The only reason to be found for his confidence in “the perfection of God’s subjective aim” and the resultant “character of His consequent nature”16 is the consideration that if this were true it would round off the philosophy of organism. Now it is certainly true that a union of comprehensiveness with coherence is a mark of truth. But it is rash to affirm propositions on the ground that, if true, they would, in combination with those already affirmed, achieve that union, especially if the data of ordinary experience are hostile. Professor Whitehead’s optimistic conclusion is not a necessary, or in the judgement of many people even a probable, inference from the facts of ordinary experience. These point to a divorce of power from goodness at least as impressively as to their union in the perfection of a universe which is for ever being saved. The Professor finds the ground of his confidence in the “completeness” of God’s primordial nature. But how does he know that it is complete in any relevant sense? Of course it is, by definition, the ground of all actual events. But to infer from this the kind of completion posited is to assume the Leibnizian theory of “the best of all possible worlds” which has previously been described as “an audacious fudge”.17 If on the other hand we are to estimate the character of the primordial nature of God from that of the events which it has occasioned, we have inadequate ground for concluding that, as He objectifies the world in Himself, “God is the poet of the world, with tender patience leading it by his vision of truth, beauty and goodness”.18 And how many questions are begged by the use of the word “patience”?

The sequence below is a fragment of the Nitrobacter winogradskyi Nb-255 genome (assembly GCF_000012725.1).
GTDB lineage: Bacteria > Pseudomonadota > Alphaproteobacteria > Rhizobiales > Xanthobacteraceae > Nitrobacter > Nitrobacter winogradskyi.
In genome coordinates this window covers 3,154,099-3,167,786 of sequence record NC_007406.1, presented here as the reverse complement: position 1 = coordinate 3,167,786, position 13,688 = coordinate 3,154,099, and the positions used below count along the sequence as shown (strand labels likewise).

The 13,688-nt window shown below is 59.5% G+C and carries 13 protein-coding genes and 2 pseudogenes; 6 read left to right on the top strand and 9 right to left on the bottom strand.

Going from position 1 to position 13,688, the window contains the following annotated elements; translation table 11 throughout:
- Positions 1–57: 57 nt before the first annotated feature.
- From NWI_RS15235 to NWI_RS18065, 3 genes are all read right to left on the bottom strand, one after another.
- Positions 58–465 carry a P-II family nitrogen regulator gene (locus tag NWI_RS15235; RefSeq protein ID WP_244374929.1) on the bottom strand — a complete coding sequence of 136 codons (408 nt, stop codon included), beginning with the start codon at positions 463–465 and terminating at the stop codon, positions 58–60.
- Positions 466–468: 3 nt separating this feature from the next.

The fact is that in his beautiful closing pages Professor Whitehead surreptitiously introduces thoughts which properly belong to Personality, though ostensibly he stops short at the category of organism. Because he ostensibly stops there, he has to present God and the world as completely correlated to each other.19 But because they are thus correlated, and each is explained by the other, the complex totality of God + World is not explained at all. It is what it is. If it is as described, we may be glad that it is what it is; but that is not the same as saying that we see why it is what it is. That could only be seen if qualities are ascribed to it which would carry us beyond Organism to Personality—beyond the notion of inner unification by co-ordination of function to the notion of self-determination by reference to apprehended good.